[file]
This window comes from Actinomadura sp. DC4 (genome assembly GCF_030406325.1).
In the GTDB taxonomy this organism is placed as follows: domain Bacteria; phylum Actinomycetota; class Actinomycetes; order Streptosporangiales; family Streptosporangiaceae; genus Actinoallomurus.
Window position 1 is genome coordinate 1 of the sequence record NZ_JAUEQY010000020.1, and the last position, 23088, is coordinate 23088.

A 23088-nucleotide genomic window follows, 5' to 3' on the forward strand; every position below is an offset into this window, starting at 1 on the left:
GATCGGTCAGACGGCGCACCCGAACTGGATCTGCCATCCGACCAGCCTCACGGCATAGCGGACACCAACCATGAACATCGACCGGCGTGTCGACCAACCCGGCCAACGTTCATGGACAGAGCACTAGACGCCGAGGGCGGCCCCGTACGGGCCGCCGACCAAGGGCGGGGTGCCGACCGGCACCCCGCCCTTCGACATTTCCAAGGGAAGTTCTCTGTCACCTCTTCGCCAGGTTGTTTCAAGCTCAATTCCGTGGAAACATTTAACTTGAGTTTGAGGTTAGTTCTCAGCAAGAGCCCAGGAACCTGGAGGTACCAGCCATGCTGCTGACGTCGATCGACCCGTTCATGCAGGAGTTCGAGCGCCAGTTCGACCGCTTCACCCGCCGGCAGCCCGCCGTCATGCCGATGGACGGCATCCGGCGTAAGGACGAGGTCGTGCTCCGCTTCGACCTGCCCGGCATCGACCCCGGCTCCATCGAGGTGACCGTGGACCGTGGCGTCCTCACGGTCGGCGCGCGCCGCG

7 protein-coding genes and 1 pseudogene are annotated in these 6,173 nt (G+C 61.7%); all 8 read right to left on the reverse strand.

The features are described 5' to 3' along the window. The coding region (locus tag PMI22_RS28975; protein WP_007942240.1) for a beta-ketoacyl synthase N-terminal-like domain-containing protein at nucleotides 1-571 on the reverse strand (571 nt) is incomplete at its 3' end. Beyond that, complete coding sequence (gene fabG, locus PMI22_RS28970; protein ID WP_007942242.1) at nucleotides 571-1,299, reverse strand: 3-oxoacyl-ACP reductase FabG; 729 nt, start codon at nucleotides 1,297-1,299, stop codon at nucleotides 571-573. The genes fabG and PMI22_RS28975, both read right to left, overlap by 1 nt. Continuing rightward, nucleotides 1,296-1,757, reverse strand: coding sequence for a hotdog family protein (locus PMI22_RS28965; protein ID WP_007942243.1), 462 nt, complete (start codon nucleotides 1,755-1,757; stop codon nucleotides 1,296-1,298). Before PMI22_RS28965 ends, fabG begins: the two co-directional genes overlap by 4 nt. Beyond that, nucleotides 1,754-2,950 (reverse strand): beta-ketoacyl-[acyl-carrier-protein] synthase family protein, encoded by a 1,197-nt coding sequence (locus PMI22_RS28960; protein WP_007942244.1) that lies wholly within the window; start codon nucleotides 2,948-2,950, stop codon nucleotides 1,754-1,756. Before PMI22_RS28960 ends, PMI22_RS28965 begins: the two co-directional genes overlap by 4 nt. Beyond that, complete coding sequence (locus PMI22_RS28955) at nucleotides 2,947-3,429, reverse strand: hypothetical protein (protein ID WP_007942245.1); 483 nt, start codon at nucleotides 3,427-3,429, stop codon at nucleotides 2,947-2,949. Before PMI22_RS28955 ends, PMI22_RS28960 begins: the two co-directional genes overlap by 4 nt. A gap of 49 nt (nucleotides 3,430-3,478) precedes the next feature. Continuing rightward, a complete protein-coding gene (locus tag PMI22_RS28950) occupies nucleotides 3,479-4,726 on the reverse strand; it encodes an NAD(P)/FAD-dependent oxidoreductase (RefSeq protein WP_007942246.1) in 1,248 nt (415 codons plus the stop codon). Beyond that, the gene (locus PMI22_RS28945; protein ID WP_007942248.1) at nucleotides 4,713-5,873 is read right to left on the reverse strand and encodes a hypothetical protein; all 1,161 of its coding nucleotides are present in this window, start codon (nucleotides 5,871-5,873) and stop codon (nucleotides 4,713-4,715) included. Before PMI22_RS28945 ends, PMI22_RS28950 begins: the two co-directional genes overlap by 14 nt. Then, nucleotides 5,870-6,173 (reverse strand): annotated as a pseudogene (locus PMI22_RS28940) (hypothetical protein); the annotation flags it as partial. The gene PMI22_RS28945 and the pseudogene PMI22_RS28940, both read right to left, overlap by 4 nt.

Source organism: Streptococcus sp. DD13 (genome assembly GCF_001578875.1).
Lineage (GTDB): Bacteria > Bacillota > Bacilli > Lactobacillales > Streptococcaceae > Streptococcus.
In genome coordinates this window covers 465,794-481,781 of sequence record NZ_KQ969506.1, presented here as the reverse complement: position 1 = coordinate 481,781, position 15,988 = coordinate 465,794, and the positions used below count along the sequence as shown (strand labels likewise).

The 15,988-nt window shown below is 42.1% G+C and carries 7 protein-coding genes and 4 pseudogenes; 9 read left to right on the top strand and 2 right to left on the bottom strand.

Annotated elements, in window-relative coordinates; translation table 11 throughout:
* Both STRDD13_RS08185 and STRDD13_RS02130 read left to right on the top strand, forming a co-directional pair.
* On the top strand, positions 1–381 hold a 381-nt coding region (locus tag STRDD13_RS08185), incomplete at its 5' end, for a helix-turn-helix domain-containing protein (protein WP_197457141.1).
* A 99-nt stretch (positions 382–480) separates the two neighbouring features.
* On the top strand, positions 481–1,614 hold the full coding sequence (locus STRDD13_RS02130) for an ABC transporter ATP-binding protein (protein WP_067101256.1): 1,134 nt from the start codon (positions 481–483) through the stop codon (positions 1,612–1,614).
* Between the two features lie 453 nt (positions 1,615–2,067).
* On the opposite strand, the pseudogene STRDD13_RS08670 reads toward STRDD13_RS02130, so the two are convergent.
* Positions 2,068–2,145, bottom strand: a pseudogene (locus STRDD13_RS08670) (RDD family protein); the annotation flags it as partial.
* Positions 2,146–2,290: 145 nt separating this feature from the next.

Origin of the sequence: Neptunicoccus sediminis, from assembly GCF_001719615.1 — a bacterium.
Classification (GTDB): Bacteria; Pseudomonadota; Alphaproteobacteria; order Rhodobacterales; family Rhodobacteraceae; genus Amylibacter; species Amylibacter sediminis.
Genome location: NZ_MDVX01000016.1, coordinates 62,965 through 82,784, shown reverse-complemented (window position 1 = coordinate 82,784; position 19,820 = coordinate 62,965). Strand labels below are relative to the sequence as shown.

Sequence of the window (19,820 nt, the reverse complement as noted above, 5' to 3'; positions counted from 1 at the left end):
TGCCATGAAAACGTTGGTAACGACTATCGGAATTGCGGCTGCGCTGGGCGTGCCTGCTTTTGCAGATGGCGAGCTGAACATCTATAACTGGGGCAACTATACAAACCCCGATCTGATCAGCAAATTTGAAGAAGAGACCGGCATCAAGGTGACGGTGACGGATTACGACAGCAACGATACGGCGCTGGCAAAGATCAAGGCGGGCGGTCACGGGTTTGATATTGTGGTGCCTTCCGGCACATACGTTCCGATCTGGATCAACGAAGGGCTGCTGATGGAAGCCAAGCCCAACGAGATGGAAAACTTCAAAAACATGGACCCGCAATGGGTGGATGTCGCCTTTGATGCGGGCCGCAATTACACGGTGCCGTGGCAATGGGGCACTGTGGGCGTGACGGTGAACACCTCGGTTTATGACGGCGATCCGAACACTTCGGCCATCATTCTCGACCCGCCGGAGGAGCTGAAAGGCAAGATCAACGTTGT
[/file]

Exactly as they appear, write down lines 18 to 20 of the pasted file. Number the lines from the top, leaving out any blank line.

* On the opposite strand, the pseudogene STRDD13_RS08670 reads toward STRDD13_RS02130, so the two are convergent.
* Positions 2,068–2,145, bottom strand: a pseudogene (locus STRDD13_RS08670) (RDD family protein); the annotation flags it as partial.
* Positions 2,146–2,290: 145 nt separating this feature from the next.